Mastering the Art of “Freelancing Theater”

Freelancing isn’t just a career, it’s an entire state of being. Independence, flexibility – these are traits that can’t help but be developed the longer you’re a freelancer. Yet, there’s another important component to making it in this world – what I like to call “freelancing theater.” Basically, it’s the art of maintaining an appearance of the utmost self-assuredness/expertise in one’s chosen niche.

Make (people) believe.

You know those people in public life who seem unshakeable? It’s because most of the time they carefully mask their true emotions and portray themselves according to how they want the media/audiences to perceive them. The same can actually be said of those who thrive off of controversy. Public personas are very rarely synonymous with complete authenticity.

Yes, it’s necessary to portray yourself with honesty, but the freelancing theater technique comes into play (no pun intended) when you need to detract from possible portfolio hiccups that might hinder employment opportunities. At the same time, you need to really promote those distinguishing qualities that lead you wanting to become a freelancer in the first place.

Consider, for a moment, this hypothetical scenario:

  • You’re a freelance writer who really wants to segue into editing. Your work has been well-received, with very little-to-no-cause for rewrites or even any changes. Glowing feedback seems to follow you from writing client to writing client.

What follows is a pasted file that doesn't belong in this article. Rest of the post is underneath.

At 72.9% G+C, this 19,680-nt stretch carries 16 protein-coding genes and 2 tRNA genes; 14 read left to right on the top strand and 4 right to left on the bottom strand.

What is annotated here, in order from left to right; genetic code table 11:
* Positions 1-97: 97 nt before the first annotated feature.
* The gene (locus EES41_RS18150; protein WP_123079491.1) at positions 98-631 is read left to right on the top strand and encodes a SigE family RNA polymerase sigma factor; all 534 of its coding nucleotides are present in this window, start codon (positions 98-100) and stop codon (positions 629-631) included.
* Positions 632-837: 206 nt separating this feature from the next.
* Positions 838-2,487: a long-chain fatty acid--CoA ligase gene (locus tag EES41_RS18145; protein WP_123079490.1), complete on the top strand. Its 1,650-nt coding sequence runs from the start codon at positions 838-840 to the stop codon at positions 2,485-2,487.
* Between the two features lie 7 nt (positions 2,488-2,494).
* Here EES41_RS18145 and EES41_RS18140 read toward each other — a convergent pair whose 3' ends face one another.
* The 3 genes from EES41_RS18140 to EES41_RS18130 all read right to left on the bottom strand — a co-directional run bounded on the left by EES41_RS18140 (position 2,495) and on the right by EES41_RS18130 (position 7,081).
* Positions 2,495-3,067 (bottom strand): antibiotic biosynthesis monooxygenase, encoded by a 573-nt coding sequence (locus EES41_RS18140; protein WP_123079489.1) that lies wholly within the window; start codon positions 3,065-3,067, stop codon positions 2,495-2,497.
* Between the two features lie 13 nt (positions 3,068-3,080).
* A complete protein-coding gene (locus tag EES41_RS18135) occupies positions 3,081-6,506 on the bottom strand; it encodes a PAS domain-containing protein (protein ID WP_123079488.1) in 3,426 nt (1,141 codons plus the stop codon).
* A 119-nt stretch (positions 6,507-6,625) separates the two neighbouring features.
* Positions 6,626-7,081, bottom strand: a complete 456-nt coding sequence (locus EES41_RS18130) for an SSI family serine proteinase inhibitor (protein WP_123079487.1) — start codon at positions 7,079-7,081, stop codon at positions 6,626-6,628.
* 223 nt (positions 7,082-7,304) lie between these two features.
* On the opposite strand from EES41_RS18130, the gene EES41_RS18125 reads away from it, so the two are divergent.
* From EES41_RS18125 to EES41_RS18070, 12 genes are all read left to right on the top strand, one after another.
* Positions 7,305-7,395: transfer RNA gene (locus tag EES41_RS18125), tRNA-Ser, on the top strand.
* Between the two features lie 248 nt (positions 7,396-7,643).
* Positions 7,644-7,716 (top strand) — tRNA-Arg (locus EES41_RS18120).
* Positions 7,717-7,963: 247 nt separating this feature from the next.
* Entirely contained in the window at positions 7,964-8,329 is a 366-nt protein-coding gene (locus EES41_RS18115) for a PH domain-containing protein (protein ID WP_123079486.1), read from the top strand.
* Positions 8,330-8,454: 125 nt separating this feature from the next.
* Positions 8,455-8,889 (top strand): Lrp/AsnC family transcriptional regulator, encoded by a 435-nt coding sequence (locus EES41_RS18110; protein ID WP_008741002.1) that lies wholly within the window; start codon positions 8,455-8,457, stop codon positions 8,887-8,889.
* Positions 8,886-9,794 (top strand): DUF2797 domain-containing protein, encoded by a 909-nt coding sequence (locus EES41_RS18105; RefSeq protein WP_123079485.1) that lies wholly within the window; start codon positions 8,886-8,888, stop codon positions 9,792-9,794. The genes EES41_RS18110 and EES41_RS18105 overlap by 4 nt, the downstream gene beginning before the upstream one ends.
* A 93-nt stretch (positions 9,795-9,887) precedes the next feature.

• After much searching (both of your soul and job boards) you’ve come across an editing gig that you just know you’d be perfect for. The thing is, you need previous experience. Freelancing theater has a solution for that.
      • Let us imagine the curtain rising and you stepping onto the stage by taking the “different perspective” approach. No, you haven’t edited other people’s work, but you certainly have edited your own!
        • In your application, gloss over the “other” and focus on your personal strengths in grammar/punctuation/all things editing. If the prospective client indicates something like “Must be well-versed in AP Style,” read up on that, find an egregiously written piece somewhere, and point out its flaws and how you’d improve it.

Made to persuade…

Freelancing theater is equal parts showing what you can do, and what you’re confident that you can achieve. Negate the negative, promote the positive. Like actual acting, this takes time to develop convincingly. One way to fast track the process is to put yourself in the position of a potential client or audience. What would you look for in a freelancer or in a blog/business-centric website?

It’s understandable, especially in this exceptionally varied career path, to have moments of doubt. You must first convince yourself that you’re capable of achieving your dreams. Don’t ever give the impression that you’re struggling to gain (or maintain) freelancing success. Be creative, be compassionate, be confident, and take your place in the spotlight.

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